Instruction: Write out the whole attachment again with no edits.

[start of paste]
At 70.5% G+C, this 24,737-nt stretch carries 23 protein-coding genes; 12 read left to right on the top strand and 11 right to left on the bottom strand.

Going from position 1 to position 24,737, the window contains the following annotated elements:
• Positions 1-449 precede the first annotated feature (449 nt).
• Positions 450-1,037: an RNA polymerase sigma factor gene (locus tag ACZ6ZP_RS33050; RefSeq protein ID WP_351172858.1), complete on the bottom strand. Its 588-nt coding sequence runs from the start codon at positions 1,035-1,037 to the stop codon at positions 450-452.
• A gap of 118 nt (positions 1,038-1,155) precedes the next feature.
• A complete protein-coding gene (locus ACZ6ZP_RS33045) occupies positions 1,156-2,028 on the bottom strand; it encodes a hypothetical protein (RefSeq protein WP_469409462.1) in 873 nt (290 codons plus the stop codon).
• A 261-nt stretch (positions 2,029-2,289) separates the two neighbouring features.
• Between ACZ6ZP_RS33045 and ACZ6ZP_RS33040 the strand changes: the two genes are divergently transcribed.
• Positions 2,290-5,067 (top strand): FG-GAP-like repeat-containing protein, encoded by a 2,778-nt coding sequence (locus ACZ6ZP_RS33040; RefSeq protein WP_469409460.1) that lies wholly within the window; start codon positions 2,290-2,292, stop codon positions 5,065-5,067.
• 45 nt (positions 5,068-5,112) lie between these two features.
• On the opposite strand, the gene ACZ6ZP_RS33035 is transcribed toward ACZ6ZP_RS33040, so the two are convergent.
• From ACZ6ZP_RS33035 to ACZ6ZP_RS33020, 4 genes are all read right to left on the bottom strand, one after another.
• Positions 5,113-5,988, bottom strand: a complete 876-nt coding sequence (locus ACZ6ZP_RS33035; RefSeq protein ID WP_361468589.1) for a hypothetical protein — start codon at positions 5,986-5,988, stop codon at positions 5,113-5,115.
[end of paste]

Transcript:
At 70.5% G+C, this 24,737-nt stretch carries 23 protein-coding genes; 12 read left to right on the top strand and 11 right to left on the bottom strand.

Going from position 1 to position 24,737, the window contains the following annotated elements:
• Positions 1-449 precede the first annotated feature (449 nt).
• Positions 450-1,037: an RNA polymerase sigma factor gene (locus tag ACZ6ZP_RS33050; RefSeq protein ID WP_351172858.1), complete on the bottom strand. Its 588-nt coding sequence runs from the start codon at positions 1,035-1,037 to the stop codon at positions 450-452.
• A gap of 118 nt (positions 1,038-1,155) precedes the next feature.
• A complete protein-coding gene (locus ACZ6ZP_RS33045) occupies positions 1,156-2,028 on the bottom strand; it encodes a hypothetical protein (RefSeq protein WP_469409462.1) in 873 nt (290 codons plus the stop codon).
• A 261-nt stretch (positions 2,029-2,289) separates the two neighbouring features.
• Between ACZ6ZP_RS33045 and ACZ6ZP_RS33040 the strand changes: the two genes are divergently transcribed.
• Positions 2,290-5,067 (top strand): FG-GAP-like repeat-containing protein, encoded by a 2,778-nt coding sequence (locus ACZ6ZP_RS33040; RefSeq protein WP_469409460.1) that lies wholly within the window; start codon positions 2,290-2,292, stop codon positions 5,065-5,067.
• 45 nt (positions 5,068-5,112) lie between these two features.
• On the opposite strand, the gene ACZ6ZP_RS33035 is transcribed toward ACZ6ZP_RS33040, so the two are convergent.
• From ACZ6ZP_RS33035 to ACZ6ZP_RS33020, 4 genes are all read right to left on the bottom strand, one after another.
• Positions 5,113-5,988, bottom strand: a complete 876-nt coding sequence (locus ACZ6ZP_RS33035; RefSeq protein ID WP_361468589.1) for a hypothetical protein — start codon at positions 5,986-5,988, stop codon at positions 5,113-5,115.